Yale University Library News

Geoffrey H. Hartman Fellowship to Support Research at Fortunoff Archive

July 22, 2016

The Fortunoff Video Archive for Holocaust Testimonies – a collection of the Yale University Library – began in 1979 as a grassroots effort in New Haven to record on video the testimonies of survivors, witnesses, and bystanders. Today, the Archive holds more than 4,400 testimonies comprising over 10,000 recorded hours of video. Recorded by 37 affiliate projects working in over a dozen countries and languages, the Archive is a unique collection at Yale that has served as a resource for scholarship in a wide range of disciplines for more than three decades.

Over time, the collection evolved from a local to an international effort and became a model for documenting the Holocaust and other human rights abuses. This transformation came about largely through the vision and leadership of Geoffrey H. Hartman, Yale Sterling Professor Emeritus of English and Comparative Literature and Fortunoff Video Archive Faculty Advisor. His death on March 14, 2016 was a loss not only for those who knew and loved him, but also for the countless admirers of his scholarly work. Professor Hartman was one of the world’s foremost Wordsworth scholars and a pioneer in the field of deconstruction theory. He was a key figure in the establishment of the Judaic Studies Program at Yale, and his published work reflects all these areas of expertise, as well as the significance of the Holocaust and the importance of testimony in particular.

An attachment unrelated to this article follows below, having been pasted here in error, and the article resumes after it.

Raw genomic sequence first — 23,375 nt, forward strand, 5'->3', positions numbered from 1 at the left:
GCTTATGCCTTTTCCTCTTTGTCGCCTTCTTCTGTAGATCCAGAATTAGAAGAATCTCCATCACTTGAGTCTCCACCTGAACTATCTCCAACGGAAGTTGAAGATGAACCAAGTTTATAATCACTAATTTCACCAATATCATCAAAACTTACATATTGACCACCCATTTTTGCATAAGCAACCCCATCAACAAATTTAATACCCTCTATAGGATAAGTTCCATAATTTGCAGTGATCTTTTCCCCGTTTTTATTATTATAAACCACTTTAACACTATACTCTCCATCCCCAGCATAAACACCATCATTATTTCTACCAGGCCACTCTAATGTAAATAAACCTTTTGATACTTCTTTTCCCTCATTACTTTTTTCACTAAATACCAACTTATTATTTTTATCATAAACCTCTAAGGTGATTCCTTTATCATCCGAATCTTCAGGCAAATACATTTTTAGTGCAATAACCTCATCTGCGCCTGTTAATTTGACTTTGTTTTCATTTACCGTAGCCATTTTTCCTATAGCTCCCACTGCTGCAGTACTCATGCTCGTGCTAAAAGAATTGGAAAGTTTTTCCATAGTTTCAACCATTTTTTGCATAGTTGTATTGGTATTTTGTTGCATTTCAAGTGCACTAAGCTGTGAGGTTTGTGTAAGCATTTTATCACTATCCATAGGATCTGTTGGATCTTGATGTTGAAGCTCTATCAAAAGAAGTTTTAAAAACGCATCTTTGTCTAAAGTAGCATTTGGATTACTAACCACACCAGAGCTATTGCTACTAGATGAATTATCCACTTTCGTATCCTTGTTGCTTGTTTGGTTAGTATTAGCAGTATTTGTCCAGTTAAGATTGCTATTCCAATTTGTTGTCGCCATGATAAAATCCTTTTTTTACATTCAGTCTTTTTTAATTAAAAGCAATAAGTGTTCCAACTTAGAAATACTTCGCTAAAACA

To honor his legacy, the Archive is pleased to establish the Geoffrey H. Hartman Fellowship. This dynamic, multidisciplinary fellowship program will encourage use of the Archive’s materials for scholarly research and will help foster a new generation of academics who can incorporate testimony as a key resource in Holocaust studies and other related fields. Professor Hartman’s former students always attested to his intellectual generosity, engagement, and dedication to the mentorship of young scholars, making this fellowship a perfect way to recognize his legacy.

The call for applications for the first Geoffrey H. Hartman Fellowship is scheduled for December 2016, with the fellowship commencing in August 2017. For more information about the fellowship, please contact Stephen Naron, Director of the Fortunoff Video Archive for Holocaust Testimonies, at fortunoff.archive@yale.edu. To make a gift supporting the Hartman Fellowship, please contact Basie Gitlin, Director of Development for Yale University Library, at basie.gitlin@yale.edu or (203) 432-9851.